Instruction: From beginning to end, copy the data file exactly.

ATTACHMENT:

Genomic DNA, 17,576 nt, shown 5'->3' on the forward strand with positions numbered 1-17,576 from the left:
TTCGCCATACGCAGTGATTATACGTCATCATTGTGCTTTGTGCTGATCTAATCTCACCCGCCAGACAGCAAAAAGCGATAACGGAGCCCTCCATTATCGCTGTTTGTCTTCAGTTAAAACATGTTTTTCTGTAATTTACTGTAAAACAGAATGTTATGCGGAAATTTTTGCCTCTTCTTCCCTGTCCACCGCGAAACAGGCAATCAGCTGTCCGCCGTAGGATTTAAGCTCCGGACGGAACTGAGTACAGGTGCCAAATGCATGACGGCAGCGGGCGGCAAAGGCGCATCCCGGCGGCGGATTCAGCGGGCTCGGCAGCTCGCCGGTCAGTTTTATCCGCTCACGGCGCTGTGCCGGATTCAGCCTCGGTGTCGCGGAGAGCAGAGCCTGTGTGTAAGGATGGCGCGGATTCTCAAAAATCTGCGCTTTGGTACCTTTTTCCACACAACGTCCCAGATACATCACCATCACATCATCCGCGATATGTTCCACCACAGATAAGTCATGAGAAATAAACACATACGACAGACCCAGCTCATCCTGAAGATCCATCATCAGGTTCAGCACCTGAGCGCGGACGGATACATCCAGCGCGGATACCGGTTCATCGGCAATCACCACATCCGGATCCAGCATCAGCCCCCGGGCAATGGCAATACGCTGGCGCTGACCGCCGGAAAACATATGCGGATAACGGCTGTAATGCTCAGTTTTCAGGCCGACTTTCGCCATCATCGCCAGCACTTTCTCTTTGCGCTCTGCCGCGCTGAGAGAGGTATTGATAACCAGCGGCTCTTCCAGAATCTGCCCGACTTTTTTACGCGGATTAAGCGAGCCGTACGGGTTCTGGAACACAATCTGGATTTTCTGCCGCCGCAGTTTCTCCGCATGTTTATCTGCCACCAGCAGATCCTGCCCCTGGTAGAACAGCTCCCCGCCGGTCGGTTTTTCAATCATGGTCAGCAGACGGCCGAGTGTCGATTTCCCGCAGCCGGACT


Genomic DNA, 17,576 nt, shown 5'->3' on the forward strand with positions numbered 1-17,576 from the left:
TTCGCCATACGCAGTGATTATACGTCATCATTGTGCTTTGTGCTGATCTAATCTCACCCGCCAGACAGCAAAAAGCGATAACGGAGCCCTCCATTATCGCTGTTTGTCTTCAGTTAAAACATGTTTTTCTGTAATTTACTGTAAAACAGAATGTTATGCGGAAATTTTTGCCTCTTCTTCCCTGTCCACCGCGAAACAGGCAATCAGCTGTCCGCCGTAGGATTTAAGCTCCGGACGGAACTGAGTACAGGTGCCAAATGCATGACGGCAGCGGGCGGCAAAGGCGCATCCCGGCGGCGGATTCAGCGGGCTCGGCAGCTCGCCGGTCAGTTTTATCCGCTCACGGCGCTGTGCCGGATTCAGCCTCGGTGTCGCGGAGAGCAGAGCCTGTGTGTAAGGATGGCGCGGATTCTCAAAAATCTGCGCTTTGGTACCTTTTTCCACACAACGTCCCAGATACATCACCATCACATCATCCGCGATATGTTCCACCACAGATAAGTCATGAGAAATAAACACATACGACAGACCCAGCTCATCCTGAAGATCCATCATCAGGTTCAGCACCTGAGCGCGGACGGATACATCCAGCGCGGATACCGGTTCATCGGCAATCACCACATCCGGATCCAGCATCAGCCCCCGGGCAATGGCAATACGCTGGCGCTGACCGCCGGAAAACATATGCGGATAACGGCTGTAATGCTCAGTTTTCAGGCCGACTTTCGCCATCATCGCCAGCACTTTCTCTTTGCGCTCTGCCGCGCTGAGAGAGGTATTGATAACCAGCGGCTCTTCCAGAATCTGCCCGACTTTTTTACGCGGATTAAGCGAGCCGTACGGGTTCTGGAACACAATCTGGATTTTCTGCCGCCGCAGTTTCTCCGCATGTTTATCTGCCACCAGCAGATCCTGCCCCTGGTAGAACAGCTCCCCGCCGGTCGGTTTTTCAATCATGGTCAGCAGACGGCCGAGTGTCGATTTCCCGCAGCCGGACT